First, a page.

Posted on December 9, 2010 by Billzilla
The Cold Ones is a novelette by award winning author Elizabeth Donald. In Cold Ones, we meet Sarah Harvey, small-town bookstore owner with a secret: she’s not really a bookstore owner. It’s her cover; she’s part of a secret organization doing who knows what in this small coastal town. At least one other shop owner is another member of her team; their jobs are to keep an eye on the town and cover the rest of the team. The story begins with a scream as someone is attacked in the street by what turns out to be a quick, ferocious, zombie-like man, and as if that wasn’t bad enough, it represents only the beginnings of the trouble ahead…
The Cold Ones is a well-crafted tale; I was instantly sucked in and stayed up too late reading it. Ms. Donald does a very good job making her characters believable while avoiding most cliches found in supernatural fiction these days. This team of covert operatives is skilled and fairly bad-assed, but they are also fallible – they screw up occasionally and sometimes make poor choices.
There are a few surprises in The Cold Ones, and they serve the story well. The story’s action sequences are well-written, and the flashback incidents are full of interesting detail and fascinating creatures. Donald did her research, and it shows. To say the story is scary doesn’t really do it justice; tension builds as there are more incidents, and we come to learn an awful secret about what the team is really involved with in this town. The ending is a bit weak, but not totally predictable, nor did it change my opinion of the story overall.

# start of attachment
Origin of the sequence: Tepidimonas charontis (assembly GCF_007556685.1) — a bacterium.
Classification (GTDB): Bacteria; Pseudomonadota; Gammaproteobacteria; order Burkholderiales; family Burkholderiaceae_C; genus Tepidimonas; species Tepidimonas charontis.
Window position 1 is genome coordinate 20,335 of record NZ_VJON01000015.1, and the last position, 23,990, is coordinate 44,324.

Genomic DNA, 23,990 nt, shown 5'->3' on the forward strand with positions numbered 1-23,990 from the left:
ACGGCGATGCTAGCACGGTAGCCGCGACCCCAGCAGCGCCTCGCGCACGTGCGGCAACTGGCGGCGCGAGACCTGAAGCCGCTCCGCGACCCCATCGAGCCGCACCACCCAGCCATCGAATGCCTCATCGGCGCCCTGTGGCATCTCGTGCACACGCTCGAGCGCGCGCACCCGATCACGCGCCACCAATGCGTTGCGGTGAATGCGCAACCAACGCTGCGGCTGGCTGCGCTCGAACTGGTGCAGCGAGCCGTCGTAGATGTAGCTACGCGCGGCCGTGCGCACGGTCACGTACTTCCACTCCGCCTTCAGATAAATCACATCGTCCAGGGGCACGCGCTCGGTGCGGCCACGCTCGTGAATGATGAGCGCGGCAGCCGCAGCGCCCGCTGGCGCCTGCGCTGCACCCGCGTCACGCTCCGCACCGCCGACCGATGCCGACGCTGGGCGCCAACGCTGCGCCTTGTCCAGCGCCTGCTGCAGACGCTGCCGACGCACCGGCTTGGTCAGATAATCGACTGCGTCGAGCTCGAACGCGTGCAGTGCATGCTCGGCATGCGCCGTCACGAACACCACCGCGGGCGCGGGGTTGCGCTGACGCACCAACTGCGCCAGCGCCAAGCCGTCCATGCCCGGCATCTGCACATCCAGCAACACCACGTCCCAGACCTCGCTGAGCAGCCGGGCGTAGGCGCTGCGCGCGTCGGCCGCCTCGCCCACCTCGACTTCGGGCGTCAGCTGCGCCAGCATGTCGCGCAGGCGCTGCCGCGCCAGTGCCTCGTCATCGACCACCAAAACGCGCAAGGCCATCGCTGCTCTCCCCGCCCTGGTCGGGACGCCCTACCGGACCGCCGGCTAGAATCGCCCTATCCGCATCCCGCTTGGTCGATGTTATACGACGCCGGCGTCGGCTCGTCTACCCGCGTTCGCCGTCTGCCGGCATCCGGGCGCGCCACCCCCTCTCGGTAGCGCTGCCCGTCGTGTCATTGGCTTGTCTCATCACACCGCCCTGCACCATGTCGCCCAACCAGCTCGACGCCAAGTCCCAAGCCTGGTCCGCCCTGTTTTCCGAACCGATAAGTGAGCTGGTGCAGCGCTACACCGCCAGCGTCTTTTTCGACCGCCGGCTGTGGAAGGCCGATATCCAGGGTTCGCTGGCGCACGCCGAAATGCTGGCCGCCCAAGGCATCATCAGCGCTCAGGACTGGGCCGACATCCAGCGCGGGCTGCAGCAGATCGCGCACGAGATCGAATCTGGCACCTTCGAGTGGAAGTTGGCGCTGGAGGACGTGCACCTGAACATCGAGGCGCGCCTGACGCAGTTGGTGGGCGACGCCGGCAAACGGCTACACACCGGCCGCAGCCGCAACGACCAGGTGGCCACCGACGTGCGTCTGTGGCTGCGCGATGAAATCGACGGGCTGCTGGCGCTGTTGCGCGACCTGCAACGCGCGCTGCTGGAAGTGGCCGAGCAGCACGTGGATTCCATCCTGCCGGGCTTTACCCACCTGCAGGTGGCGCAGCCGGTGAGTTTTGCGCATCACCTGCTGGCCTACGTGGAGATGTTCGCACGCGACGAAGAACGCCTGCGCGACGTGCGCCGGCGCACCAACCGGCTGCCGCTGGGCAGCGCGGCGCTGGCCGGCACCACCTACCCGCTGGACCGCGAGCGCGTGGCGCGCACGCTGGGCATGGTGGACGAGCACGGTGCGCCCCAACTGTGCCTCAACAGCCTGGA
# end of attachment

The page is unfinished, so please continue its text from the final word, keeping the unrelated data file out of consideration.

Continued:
Interspersed between sections are flashbacks; it’s unclear to me the precise purpose of these flashbacks, other than to build atmosphere and establish that the main characters have been working together for some time – in unpleasant places under less than optimal conditions. They seem to be a group of hunters – some military, some private contractors – all under the same command. The team seeks out and destroys supernatural threats across the globe, with vignettes in Chicago, Haiti, and the Philippines. Details about their employer are pretty vague, and I wished Ms. Donald had spent a bit more time giving us just a touch more information and a little less backstory. Frankly, this is a minor quibble; the story is entertaining and engrossing – even the backstory bits – and while it doesn’t suffer for this lack, I couldn’t help but feel that something was missing. It’s possible that this novelette is the rehearsal for a full novel; if that’s the case, I eagerly await that book.
The Cold Ones is a quick, captivating read. It exemplifies the current genre of supernatural fiction perfectly, and is well worth one’s time and effort to obtain a copy. Available currently only as an electronic book, this novella will intrigue and terrify, and all for the price of a gourmet cup of coffee.
Rating: 4 out of 5 stars
Review by Bill Bodden